Roasted Garlic Sauce

One my biggest takeaways from my time in culinary school has been the magic of a good sauce. This is particularly emphasized in a classical-style, French program like the one I went to and I definitely still put it in practice several years later. Making a sauce doesn’t have to be difficult and it can instantly take a dish up a couple of notches. It’s also really easy to make slight variations that can take  flavors in completely different directions.

To that point, this is really a play on a classic velouté–basically stock thickened with a roux. This is pretty much the case for so many of the sauces I make on the fly at home.  Here, I make use of aromatic roasted garlic (see my recent Building Blocks post) to make an easy sauce that’s absolutely luscious and can be used in so many ways.

You might find it odd to use both roasted and raw garlic, but they really have different flavors. I added more un-roasted garlic to bring a touch of piquancy to the otherwise smooth, sweet flavor of the roasted garlic. You can easily leave out the raw garlic if you prefer.  Also feel free to use whatever kind of stock suits you best. Chicken works beautifully, but beef stock can take things in a richer direction, or use veggie stock to keep things vegetarian.

The dish at the top might look complicated, but really I just used this sauce to top some amazing ravioli I bought at my local farmer’s market–any fresh ravioli would work. While the sauce was simmering I grilled up some bacon bits and trumpet mushrooms in a pan to top of the dish. You can easily switch out any other veggie that you have around or is in season. Then I garnished the plate with microgreens just to be fancy since I happened to have some around.

If you're looking for a vino to pair with this,  a Soave Classico or a White Burgundy make for lovely matches.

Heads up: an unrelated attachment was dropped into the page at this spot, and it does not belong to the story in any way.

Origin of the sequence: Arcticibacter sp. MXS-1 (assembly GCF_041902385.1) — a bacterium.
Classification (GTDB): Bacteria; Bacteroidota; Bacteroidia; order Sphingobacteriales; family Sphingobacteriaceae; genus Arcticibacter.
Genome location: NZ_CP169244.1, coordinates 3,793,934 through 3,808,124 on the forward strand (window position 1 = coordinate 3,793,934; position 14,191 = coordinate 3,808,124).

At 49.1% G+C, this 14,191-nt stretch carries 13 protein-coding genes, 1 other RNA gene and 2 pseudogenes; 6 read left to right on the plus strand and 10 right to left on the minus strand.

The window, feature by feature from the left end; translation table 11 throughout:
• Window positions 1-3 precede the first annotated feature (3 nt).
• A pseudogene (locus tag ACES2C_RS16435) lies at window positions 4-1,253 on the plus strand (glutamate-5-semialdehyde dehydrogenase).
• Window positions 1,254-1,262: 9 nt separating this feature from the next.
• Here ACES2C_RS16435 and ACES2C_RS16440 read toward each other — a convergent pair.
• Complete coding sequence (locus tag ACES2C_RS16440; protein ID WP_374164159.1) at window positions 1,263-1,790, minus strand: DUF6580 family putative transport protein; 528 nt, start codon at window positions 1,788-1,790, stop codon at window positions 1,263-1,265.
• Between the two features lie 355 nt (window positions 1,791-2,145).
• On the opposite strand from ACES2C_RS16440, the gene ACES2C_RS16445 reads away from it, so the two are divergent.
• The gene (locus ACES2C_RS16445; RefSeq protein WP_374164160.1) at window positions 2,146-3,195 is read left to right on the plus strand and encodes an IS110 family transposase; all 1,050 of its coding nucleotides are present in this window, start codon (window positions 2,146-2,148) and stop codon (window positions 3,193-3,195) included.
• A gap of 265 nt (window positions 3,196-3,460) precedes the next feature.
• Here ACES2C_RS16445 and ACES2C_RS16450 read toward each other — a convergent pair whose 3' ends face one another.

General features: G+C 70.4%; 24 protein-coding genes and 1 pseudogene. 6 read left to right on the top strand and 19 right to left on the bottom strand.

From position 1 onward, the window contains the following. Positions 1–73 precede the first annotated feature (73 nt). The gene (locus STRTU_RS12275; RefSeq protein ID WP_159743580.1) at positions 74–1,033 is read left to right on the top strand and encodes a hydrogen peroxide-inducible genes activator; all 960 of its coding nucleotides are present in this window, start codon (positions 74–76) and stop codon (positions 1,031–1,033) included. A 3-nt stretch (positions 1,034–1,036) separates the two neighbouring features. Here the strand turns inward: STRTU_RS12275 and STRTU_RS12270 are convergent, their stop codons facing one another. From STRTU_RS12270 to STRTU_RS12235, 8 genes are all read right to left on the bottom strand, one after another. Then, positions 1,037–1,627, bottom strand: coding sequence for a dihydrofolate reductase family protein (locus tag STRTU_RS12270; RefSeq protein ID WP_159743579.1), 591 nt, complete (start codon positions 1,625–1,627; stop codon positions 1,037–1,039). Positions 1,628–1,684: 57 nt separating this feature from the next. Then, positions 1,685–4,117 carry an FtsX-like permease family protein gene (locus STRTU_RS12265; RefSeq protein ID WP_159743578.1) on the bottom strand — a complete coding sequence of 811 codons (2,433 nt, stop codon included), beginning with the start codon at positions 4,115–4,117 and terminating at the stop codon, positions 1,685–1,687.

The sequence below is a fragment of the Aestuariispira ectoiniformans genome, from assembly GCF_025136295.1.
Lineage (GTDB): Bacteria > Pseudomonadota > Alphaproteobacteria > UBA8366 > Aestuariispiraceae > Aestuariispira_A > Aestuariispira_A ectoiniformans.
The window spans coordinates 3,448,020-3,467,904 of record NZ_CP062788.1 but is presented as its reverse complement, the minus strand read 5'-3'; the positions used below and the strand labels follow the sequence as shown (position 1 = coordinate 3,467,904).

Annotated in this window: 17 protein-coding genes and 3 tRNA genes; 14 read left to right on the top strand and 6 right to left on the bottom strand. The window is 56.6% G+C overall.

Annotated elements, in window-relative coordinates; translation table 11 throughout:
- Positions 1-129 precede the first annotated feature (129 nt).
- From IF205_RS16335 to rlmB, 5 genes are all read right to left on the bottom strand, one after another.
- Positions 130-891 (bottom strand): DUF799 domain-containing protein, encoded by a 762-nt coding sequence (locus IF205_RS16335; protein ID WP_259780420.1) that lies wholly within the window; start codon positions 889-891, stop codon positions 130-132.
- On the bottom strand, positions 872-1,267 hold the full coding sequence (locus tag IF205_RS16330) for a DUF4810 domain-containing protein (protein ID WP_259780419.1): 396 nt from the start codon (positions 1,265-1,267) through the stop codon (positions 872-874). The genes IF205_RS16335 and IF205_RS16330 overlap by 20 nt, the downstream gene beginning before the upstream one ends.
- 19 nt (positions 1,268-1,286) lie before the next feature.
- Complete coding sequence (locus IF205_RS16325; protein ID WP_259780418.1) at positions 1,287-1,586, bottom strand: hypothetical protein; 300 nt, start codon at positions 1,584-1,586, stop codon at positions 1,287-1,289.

To take the mushrooms full force, keep scrolling down for a mushroom variation.

Roasted Garlic Sauce

Makes approximately 2 cups of sauce


Olive oil, for cooking
½ onion, finely diced
4-5 raw garlic cloves, finely minced (optional)
2 Tbsp butter
2 Tbsp flour
2 heads of roasted garlic, squeezed
3 cups of stock of your choice
Juice of ½ lemon, or to taste
Salt, to taste
Pepper, to taste (optional)


1.  Heat a small amount of olive oil in a sauce pan. Add the onions and sauté over medium heat until tender and translucent. (Add water if needed to slow down cooking if the onions start to brown too much.) Add the raw garlic and cook for another minute. Add the butter to the pan, as soon as it melts add the flour. Stir well to incorporate. Cook the roux over medium heat until lightly golden.

2. Once the roux is golden, stir in the roasted garlic. Whisk in the stock. Begin gradually making sure to deglaze the pan, as well as thoroughly incorporating the roux. Then you can pick up the pace while adding the rest of the stock. Add the lemon juice. Bring the sauce to a boil, then reduce to a simmer. Allow the sauce to reduce until it is thick enough to coat the back of a spoon.  Taste and adjust seasoning with salt, pepper, and lemon as needed.  Keep warm until ready to serve.

Mushroom Variation

If you have any sauce left, you can easily change it up and adapt this to suit your next dish. For one easy leftover makeover, sauté mushrooms then stir in any extra sauce.

If you want to add mushrooms from the start, simply add them right after the onions have begun to soften. Allow some of the liquid to cook off, then proceed with the rest of the recipe.

For the chicken dish above, I lightly grilled the chicken breast tenders on one side then flipped them over, added the sauce, and finished poaching the chicken in the sauce until cooked through. With chicken breast tenders the cooking all goes pretty quickly.

I served the chicken with roasted heads of mini cauliflower and a side salad.

I'd love to hear about how you use the sauce and any personal spins you add to it. I also, would  love to hear about wine pairings that worked for you.

For another sauce option, check out this fennel sauce. You’ll notice that the technique isn’t all that different.

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